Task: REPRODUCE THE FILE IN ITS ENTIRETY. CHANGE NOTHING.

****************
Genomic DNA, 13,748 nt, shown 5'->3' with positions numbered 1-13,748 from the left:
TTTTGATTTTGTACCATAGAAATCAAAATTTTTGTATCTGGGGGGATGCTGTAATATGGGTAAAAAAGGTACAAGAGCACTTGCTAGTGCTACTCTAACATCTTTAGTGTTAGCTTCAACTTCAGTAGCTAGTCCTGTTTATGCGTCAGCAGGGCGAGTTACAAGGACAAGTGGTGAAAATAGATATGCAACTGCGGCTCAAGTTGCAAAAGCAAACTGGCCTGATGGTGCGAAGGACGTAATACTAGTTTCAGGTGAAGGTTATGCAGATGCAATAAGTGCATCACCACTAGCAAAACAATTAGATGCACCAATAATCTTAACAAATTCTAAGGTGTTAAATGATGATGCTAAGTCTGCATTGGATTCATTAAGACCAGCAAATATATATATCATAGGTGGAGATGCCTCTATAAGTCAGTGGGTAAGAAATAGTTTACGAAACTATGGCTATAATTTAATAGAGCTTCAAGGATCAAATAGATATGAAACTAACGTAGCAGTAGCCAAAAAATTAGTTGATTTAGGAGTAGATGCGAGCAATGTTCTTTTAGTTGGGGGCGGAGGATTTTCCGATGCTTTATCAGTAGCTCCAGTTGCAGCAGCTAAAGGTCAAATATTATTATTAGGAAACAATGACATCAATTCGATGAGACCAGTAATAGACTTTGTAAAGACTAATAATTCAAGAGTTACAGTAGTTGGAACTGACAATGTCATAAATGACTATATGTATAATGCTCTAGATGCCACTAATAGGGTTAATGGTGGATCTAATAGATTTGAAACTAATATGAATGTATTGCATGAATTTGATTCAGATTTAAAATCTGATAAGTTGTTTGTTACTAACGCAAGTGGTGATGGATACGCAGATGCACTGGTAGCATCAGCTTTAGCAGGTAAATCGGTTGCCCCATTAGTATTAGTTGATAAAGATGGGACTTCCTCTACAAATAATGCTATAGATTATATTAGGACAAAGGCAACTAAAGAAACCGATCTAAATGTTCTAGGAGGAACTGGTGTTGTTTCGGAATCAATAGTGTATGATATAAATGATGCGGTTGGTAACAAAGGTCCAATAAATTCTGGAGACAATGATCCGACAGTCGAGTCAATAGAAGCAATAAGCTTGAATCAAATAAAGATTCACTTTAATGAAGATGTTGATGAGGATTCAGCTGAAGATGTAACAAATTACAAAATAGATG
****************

Genomic DNA, 13,748 nt, shown 5'->3' with positions numbered 1-13,748 from the left:
TTTTGATTTTGTACCATAGAAATCAAAATTTTTGTATCTGGGGGGATGCTGTAATATGGGTAAAAAAGGTACAAGAGCACTTGCTAGTGCTACTCTAACATCTTTAGTGTTAGCTTCAACTTCAGTAGCTAGTCCTGTTTATGCGTCAGCAGGGCGAGTTACAAGGACAAGTGGTGAAAATAGATATGCAACTGCGGCTCAAGTTGCAAAAGCAAACTGGCCTGATGGTGCGAAGGACGTAATACTAGTTTCAGGTGAAGGTTATGCAGATGCAATAAGTGCATCACCACTAGCAAAACAATTAGATGCACCAATAATCTTAACAAATTCTAAGGTGTTAAATGATGATGCTAAGTCTGCATTGGATTCATTAAGACCAGCAAATATATATATCATAGGTGGAGATGCCTCTATAAGTCAGTGGGTAAGAAATAGTTTACGAAACTATGGCTATAATTTAATAGAGCTTCAAGGATCAAATAGATATGAAACTAACGTAGCAGTAGCCAAAAAATTAGTTGATTTAGGAGTAGATGCGAGCAATGTTCTTTTAGTTGGGGGCGGAGGATTTTCCGATGCTTTATCAGTAGCTCCAGTTGCAGCAGCTAAAGGTCAAATATTATTATTAGGAAACAATGACATCAATTCGATGAGACCAGTAATAGACTTTGTAAAGACTAATAATTCAAGAGTTACAGTAGTTGGAACTGACAATGTCATAAATGACTATATGTATAATGCTCTAGATGCCACTAATAGGGTTAATGGTGGATCTAATAGATTTGAAACTAATATGAATGTATTGCATGAATTTGATTCAGATTTAAAATCTGATAAGTTGTTTGTTACTAACGCAAGTGGTGATGGATACGCAGATGCACTGGTAGCATCAGCTTTAGCAGGTAAATCGGTTGCCCCATTAGTATTAGTTGATAAAGATGGGACTTCCTCTACAAATAATGCTATAGATTATATTAGGACAAAGGCAACTAAAGAAACCGATCTAAATGTTCTAGGAGGAACTGGTGTTGTTTCGGAATCAATAGTGTATGATATAAATGATGCGGTTGGTAACAAAGGTCCAATAAATTCTGGAGACAATGATCCGACAGTCGAGTCAATAGAAGCAATAAGCTTGAATCAAATAAAGATTCACTTTAATGAAGATGTTGATGAGGATTCAGCTGAAGATGTAACAAATTACAAAATAGATG